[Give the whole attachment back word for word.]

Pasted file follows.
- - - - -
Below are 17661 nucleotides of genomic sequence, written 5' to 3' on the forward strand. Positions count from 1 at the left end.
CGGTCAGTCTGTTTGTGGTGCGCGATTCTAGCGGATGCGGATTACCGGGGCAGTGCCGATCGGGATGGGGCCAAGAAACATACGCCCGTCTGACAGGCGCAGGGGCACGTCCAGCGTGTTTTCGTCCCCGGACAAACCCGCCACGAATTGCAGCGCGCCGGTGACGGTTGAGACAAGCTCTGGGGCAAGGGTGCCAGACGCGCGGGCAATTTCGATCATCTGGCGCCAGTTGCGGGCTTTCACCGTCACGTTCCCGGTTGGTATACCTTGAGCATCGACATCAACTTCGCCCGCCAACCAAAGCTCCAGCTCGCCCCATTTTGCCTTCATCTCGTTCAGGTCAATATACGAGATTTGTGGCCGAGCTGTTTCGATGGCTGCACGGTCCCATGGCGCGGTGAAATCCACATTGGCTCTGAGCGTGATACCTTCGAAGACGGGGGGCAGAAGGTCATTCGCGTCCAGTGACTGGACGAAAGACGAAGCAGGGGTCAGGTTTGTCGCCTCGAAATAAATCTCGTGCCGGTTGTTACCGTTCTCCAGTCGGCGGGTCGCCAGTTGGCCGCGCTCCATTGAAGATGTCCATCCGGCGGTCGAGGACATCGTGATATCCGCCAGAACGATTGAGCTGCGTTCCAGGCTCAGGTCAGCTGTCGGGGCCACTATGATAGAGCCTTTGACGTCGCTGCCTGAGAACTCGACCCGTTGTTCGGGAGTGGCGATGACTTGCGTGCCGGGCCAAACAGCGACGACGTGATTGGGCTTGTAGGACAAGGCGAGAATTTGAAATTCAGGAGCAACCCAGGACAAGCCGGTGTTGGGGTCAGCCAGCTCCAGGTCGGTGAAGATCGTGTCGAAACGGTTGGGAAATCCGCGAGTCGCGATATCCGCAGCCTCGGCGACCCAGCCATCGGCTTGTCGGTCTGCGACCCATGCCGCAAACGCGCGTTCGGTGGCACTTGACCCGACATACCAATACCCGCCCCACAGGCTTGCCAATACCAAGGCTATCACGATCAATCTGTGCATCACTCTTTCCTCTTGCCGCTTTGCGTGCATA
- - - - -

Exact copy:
Below are 17661 nucleotides of genomic sequence, written 5' to 3' on the forward strand. Positions count from 1 at the left end.
CGGTCAGTCTGTTTGTGGTGCGCGATTCTAGCGGATGCGGATTACCGGGGCAGTGCCGATCGGGATGGGGCCAAGAAACATACGCCCGTCTGACAGGCGCAGGGGCACGTCCAGCGTGTTTTCGTCCCCGGACAAACCCGCCACGAATTGCAGCGCGCCGGTGACGGTTGAGACAAGCTCTGGGGCAAGGGTGCCAGACGCGCGGGCAATTTCGATCATCTGGCGCCAGTTGCGGGCTTTCACCGTCACGTTCCCGGTTGGTATACCTTGAGCATCGACATCAACTTCGCCCGCCAACCAAAGCTCCAGCTCGCCCCATTTTGCCTTCATCTCGTTCAGGTCAATATACGAGATTTGTGGCCGAGCTGTTTCGATGGCTGCACGGTCCCATGGCGCGGTGAAATCCACATTGGCTCTGAGCGTGATACCTTCGAAGACGGGGGGCAGAAGGTCATTCGCGTCCAGTGACTGGACGAAAGACGAAGCAGGGGTCAGGTTTGTCGCCTCGAAATAAATCTCGTGCCGGTTGTTACCGTTCTCCAGTCGGCGGGTCGCCAGTTGGCCGCGCTCCATTGAAGATGTCCATCCGGCGGTCGAGGACATCGTGATATCCGCCAGAACGATTGAGCTGCGTTCCAGGCTCAGGTCAGCTGTCGGGGCCACTATGATAGAGCCTTTGACGTCGCTGCCTGAGAACTCGACCCGTTGTTCGGGAGTGGCGATGACTTGCGTGCCGGGCCAAACAGCGACGACGTGATTGGGCTTGTAGGACAAGGCGAGAATTTGAAATTCAGGAGCAACCCAGGACAAGCCGGTGTTGGGGTCAGCCAGCTCCAGGTCGGTGAAGATCGTGTCGAAACGGTTGGGAAATCCGCGAGTCGCGATATCCGCAGCCTCGGCGACCCAGCCATCGGCTTGTCGGTCTGCGACCCATGCCGCAAACGCGCGTTCGGTGGCACTTGACCCGACATACCAATACCCGCCCCACAGGCTTGCCAATACCAAGGCTATCACGATCAATCTGTGCATCACTCTTTCCTCTTGCCGCTTTGCGTGCATA